John Ritenbaugh reflects on the socio-cultural-political mayhem which has characterized America during the last decade, a tumultuous time in which a major political party has endorsed "transgender" craziness, with some "experts" claimin. . .
David Grabbe points out that carnal nature will exist during the Millennium, even though Satan, imprisoned, will be unable then to deceive people. Satan, the inveterate rebel, refuses to repent, even after suffering 1,000 years of confinement and after wit. . .
Richard Ritenbaugh, focusing on Psalm 83:4-8, which describes the hideous character traits of Israel's ancient enemies, identifies descendants of Amalek, a particularly proud and hate-filled man, assembling a confederacy of vengeful peoples having ties to . . .
Richard Ritenbaugh, marveling about biblical scholars' tying themselves into knots as they consider the proper genre for the book of the Esther— parable, comedy (in the classical sense), chronicle, morality play or fictional drama —reminds us that God want. . .
Josh Montgomery, drawing on his experiences in internet marketing, describes how some have manipulated the search engines, using key word saturation to give unscrupulous bloggers and 'experts' the ability to distort the truth and create an alternate realit. . .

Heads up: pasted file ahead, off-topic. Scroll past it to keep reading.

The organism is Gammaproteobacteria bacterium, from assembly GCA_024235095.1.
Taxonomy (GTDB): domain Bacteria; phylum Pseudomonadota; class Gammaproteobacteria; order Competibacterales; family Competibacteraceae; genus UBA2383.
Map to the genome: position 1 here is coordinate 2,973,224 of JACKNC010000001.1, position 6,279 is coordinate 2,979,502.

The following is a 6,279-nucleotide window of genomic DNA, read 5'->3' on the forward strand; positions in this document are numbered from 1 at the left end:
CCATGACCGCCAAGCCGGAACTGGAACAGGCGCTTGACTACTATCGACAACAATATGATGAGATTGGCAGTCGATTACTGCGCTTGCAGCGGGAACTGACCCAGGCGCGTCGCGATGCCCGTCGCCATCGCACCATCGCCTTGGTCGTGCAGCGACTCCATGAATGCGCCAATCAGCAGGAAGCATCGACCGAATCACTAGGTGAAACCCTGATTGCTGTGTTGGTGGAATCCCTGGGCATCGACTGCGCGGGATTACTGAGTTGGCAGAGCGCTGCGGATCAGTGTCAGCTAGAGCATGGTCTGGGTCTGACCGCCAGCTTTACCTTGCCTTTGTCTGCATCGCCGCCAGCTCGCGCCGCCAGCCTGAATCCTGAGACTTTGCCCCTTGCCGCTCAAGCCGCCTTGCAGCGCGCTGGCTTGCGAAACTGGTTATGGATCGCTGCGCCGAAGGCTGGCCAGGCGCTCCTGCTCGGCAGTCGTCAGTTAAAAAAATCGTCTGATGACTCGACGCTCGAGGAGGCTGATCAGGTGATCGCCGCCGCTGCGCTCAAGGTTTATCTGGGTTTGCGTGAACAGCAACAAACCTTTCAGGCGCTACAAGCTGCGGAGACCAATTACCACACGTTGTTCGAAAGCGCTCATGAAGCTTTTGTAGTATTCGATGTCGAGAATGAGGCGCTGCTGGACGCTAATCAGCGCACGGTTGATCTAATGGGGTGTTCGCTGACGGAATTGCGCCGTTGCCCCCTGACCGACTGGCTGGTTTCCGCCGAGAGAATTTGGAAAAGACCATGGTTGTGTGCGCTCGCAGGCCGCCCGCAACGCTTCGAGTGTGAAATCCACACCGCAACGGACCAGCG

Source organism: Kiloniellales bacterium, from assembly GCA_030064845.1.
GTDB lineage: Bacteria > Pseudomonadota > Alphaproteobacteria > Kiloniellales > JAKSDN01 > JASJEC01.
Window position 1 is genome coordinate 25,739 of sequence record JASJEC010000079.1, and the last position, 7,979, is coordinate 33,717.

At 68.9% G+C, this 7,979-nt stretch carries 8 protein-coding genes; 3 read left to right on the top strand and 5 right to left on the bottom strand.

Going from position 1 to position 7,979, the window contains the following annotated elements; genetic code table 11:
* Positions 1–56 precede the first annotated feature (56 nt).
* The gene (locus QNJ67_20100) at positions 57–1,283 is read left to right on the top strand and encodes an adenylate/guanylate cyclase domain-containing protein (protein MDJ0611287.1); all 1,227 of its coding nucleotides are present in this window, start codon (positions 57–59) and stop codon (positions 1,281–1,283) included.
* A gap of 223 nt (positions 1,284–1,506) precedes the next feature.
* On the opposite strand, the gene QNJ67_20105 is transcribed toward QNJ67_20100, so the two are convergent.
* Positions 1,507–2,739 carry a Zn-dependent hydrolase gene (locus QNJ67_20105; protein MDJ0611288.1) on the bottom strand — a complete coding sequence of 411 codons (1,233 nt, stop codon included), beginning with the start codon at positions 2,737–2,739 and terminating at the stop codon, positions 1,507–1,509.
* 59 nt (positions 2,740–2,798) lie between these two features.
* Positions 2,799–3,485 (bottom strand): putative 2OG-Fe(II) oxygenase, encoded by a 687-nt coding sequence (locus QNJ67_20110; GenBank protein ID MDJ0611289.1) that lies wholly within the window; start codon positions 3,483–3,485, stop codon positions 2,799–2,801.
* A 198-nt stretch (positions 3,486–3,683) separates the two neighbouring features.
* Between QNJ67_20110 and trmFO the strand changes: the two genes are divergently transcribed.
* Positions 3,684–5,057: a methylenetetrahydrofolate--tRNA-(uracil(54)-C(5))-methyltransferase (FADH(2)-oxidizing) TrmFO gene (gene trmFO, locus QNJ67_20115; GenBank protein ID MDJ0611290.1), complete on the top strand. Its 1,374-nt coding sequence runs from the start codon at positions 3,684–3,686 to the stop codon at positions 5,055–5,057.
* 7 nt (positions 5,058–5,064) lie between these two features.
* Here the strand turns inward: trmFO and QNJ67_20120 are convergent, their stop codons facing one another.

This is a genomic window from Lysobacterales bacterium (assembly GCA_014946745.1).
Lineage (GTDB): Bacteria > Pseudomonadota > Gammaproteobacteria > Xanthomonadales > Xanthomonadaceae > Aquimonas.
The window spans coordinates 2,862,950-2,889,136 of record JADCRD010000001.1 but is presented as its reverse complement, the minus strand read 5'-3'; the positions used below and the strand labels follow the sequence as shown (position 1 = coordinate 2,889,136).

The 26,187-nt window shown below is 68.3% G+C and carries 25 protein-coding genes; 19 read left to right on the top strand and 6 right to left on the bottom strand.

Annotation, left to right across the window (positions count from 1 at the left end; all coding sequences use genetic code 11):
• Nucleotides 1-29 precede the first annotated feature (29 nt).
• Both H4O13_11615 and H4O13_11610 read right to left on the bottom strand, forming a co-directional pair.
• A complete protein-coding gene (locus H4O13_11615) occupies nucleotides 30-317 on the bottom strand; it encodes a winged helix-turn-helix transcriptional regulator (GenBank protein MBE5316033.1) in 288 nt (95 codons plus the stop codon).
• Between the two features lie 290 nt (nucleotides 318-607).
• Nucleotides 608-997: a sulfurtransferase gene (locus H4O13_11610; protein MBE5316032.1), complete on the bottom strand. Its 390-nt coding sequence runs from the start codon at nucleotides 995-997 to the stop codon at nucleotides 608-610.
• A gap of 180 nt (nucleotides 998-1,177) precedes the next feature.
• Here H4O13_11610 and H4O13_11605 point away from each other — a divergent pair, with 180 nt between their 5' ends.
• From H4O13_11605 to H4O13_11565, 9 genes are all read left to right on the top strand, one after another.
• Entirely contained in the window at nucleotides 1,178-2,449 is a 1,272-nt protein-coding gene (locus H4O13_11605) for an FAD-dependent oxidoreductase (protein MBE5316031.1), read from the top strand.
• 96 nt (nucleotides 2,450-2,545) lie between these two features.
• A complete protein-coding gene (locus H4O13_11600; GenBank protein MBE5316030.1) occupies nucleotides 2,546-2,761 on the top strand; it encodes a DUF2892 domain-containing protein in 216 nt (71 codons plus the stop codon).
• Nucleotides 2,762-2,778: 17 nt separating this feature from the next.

Martin Collins, cuing in on an article which poses the question, "Why does not mainstream Christianity attract more men?" affirms that most mainstream churches have become feminized, with many men who may call themselves "Christian" fee. . .
Martin Collins, suggesting that, while society has rejected religious principles and faith, it has glommed onto superficial feelingséwhatever feels good to us. Today's Christianity is more theatrics than theological; feelings have become the replacement fo. . .
John Ritenbaugh, relating four Scriptures pertaining to Pentecost (comprising 700 years in fulfillment), suggests that God does not regard time the same way as we do. Spiritual entities, such as word and ideas, are powerful and potentially dangerous if use. . .
Unless we are employed in a maritime occupation or have a particular interest in sailboats, we probably do not know a great deal about sailing. Using Paul's analogy in Ephesians 4:14, Gary Montgomery teaches a handy nautical maneuver, discussing how the st. . .